Apparently we are going to be seeing less of the showboating, and more of the focussed, pius Bernard Williams on the track.
The American sprinter has apparently found meaning in the sport, and is going to go about business in a friendly, less made-for-television manner.
"I've sat back and realized that other people don't understand certain people, and not everybody is going to like what you do or understand what you do," said Williams recently to reporter Mike Preston of the Baltimore Sun (story).
"I apologize to anyone that was offended because I meant no harm. None of us meant any harm. We were just four guys out there celebrating, having a good time and getting a gold medal.
"To be honest, I would do it again, because it was something I couldn't control. But I wouldn't take it to the extreme," said Williams. "I would cut it off because I know now to stop it. It was a tough lesson to learn. I never knew how many people were inspired by me until I got home. I found that out immediately after I got off the plane."
One need not think too far back to remember what the American gold medal men's 4x100m relay team did in Sydney, Australia, in the moments following their Olympic victory.
They had just run 37,61 seconds, 0,29 seconds up on silver medal winner Brasil, when Williams, Jon Drummond, Brian Lewis and anchor man, Maurice Greene took a bumbling, very raucous victory lap that carried 10 minutes over to the victory stand as they flexed, posed and wrapped themselves in the American flag.
"The crowd kept cheering us," Williams told Preston, "so we kept giving them more. If they had booed us, we would have stopped. One hundred and ten thousand people booing you gets your attention, but they didn't boo. We even grabbed the Australian flag and ran 50 meters and they cheered wildly. But that whole episode brought us a lot of unwanted attention.
Time, which is meant to heal all wounds, has made Williams more aware of the consequences of showboating and the indellible bad image it can leave. Williams didn't see a problem back then with his manners in Sydney - when he celebrated in a fashion completely many agree were against the spirit of the Olympic Games.
"I wished I would have stopped," said Williams.
But he didn't.
A bare-chested Williams draped himself in an American flag then began flapping it about as though he were a bird - an incident which not only iritated sportswriters, but angered US officials.
Images of the American showboating abound in circles around the world, and provide unnecessary attention to those American sprinters who generally seem to go about their work with professionalism and respect for the sport. American sprinters have received a fair share of press for what many perceive as a lack of respect shown to their competitors following championship victories, something which Williams wants to change.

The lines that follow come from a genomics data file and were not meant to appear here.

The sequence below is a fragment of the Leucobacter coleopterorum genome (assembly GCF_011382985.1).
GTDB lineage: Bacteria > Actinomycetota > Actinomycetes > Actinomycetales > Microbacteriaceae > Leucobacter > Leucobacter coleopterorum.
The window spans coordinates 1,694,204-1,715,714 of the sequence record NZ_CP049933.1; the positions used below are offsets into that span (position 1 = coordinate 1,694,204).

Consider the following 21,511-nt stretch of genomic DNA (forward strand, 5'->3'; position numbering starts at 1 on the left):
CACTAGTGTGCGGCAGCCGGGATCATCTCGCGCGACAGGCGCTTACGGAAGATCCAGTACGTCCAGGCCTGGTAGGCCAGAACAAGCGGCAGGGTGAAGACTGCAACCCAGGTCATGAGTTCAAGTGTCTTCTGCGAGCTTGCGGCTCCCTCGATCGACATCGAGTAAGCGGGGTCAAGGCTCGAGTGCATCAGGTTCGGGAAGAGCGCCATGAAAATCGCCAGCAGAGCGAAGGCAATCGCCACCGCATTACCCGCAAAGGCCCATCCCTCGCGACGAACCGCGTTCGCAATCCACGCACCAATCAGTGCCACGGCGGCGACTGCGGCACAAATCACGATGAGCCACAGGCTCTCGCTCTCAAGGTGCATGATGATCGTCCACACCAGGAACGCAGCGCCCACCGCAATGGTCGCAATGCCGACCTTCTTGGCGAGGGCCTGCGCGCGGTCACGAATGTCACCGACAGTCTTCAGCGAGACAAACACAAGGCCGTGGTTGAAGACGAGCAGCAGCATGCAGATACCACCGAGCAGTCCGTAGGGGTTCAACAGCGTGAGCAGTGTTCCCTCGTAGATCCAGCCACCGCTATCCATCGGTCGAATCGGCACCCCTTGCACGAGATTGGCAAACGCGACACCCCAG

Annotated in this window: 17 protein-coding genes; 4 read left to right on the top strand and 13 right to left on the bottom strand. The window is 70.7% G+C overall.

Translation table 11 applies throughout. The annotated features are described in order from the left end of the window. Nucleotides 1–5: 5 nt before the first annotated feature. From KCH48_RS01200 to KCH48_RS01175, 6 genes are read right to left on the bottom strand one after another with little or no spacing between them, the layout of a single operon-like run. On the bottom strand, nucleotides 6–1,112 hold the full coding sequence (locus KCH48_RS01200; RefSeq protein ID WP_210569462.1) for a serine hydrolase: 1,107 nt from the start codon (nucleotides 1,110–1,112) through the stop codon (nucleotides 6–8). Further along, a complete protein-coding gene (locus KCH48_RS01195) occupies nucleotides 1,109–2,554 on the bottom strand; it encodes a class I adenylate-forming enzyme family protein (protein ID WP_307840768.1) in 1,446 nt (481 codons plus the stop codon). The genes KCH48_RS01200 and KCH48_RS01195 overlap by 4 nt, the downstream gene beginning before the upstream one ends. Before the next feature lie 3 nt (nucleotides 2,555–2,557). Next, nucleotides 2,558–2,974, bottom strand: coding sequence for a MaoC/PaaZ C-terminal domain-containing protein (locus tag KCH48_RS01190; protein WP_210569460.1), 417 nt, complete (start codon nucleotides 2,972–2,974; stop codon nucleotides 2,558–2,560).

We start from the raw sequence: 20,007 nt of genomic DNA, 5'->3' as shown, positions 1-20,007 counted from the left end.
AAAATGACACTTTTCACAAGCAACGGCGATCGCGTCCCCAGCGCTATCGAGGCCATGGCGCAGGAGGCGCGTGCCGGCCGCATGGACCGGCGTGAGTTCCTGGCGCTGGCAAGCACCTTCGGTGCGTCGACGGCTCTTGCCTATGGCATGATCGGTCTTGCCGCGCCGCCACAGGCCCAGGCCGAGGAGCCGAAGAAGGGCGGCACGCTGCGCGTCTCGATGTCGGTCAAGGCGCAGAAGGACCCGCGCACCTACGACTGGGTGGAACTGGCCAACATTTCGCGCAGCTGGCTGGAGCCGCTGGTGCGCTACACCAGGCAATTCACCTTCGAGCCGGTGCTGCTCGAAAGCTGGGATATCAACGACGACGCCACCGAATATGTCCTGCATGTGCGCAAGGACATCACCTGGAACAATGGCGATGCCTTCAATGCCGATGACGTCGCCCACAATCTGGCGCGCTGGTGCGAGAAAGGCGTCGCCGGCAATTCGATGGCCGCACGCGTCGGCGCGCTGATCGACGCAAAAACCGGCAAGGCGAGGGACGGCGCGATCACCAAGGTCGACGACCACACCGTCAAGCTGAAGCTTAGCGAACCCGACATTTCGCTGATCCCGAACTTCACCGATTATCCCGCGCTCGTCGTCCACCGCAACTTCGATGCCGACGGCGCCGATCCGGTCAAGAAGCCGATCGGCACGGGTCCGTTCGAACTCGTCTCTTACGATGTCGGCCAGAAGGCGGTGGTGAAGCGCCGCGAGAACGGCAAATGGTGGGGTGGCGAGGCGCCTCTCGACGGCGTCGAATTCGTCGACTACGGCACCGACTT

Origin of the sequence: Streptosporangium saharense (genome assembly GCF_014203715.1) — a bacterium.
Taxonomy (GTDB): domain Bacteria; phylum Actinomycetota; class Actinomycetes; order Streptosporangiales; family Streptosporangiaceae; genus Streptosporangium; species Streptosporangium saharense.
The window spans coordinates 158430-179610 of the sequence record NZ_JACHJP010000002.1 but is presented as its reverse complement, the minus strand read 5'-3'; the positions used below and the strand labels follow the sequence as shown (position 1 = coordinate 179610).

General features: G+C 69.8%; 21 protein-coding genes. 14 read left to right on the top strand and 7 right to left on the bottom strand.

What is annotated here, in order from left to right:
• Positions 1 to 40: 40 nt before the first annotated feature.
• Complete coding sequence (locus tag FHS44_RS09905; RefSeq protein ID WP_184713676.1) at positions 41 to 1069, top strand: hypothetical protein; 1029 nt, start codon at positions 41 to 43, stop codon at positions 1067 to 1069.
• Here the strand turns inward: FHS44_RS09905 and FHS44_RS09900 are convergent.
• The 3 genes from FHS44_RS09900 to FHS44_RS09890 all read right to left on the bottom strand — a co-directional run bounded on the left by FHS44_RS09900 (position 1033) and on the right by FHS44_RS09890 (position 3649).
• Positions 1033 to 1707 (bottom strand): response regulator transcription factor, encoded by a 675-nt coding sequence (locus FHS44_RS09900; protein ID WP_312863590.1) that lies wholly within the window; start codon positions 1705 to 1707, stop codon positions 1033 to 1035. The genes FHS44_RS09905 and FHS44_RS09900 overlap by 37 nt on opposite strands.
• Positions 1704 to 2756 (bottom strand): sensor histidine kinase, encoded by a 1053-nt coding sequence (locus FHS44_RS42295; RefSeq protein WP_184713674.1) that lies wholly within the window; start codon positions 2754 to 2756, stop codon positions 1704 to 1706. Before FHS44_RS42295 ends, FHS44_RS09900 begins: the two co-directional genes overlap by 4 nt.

"There's a professional way to behave and a time for everything," he stated to Preston.
"I'm glad I learned this early in my career, because if I learned it later, it might have been too much to recover from."As you get a little older, you gain a certain maturity, a certain wisdom. Then those questions come up, why did I do that? I know why. At the time, it just seemed the thing to do. But it shouldn't have lasted that long."
Williams says that the celebratory antics were not meant to be disrespectful, rather he was simply displaying the joy a young 22-year-old would show during the biggest moment of his life on the world's largest stage.
Preston has followed Williams a great deal of his career, and interviewed Williams back in June 2001 (read: Williams has goals beyond the finish lines), when Williams had an opportunity to look back on his life during the Olympic Games, and reflect.
"I don't talk much about what happened at the Olympics because there was no intent to be disrespectful," he said, "and I should have been more mindful of others. I look back now and laugh a little because I learned from it. But it's a new year and I'm a new man."
Indeed, Williams is making a concerted effort to live his modest life in peace, and would love the opportunity to be afforded a welcome back into the spotlight a changed man. He took a great turn for the better at the Athens Olympics four years later, where, after the Americans swept the event - Williams finished with the silver (20,01), the trio of knelt for a prayer and to remind each to make a dignified victory lap.
Said Justin Gatlin following the 200m sweep: “We’re going to represent the United States in a good way. We just wanted to go out and perform like gentlemen.”
With Gatlin now wrapped up in a drugs fight, Williams has a very good opportunity to take the focus off of the negative side of the sport there in his country, and shine a brighter light on American sprinting.
Here's wishing the best for Williams' success as he further matures into the stature and public figure of which winners are forged.
Bernhard Williams' portfolio:
- 2004 Olympic 200m silver medalist (20,01 PB)
- 2001 World Outdoor 100m bronze medalist (9,94 PB)
- 2003 U.S. Outdoor 100m champion (10,11)
- 2003 World Outdoor 4x100m relay gold medalist (38,06)
- 2000 Olympic 4x100m relay gold medalist (37,61)
- 2000 NCAA 100m champion (10,03)
- 2000 NCAA 200m bronze medalist (20,28)
- 2000 NCAA 4x100m relay gold medalist (38,35)
- 1999 Pan American Games 100m champion (10,08)
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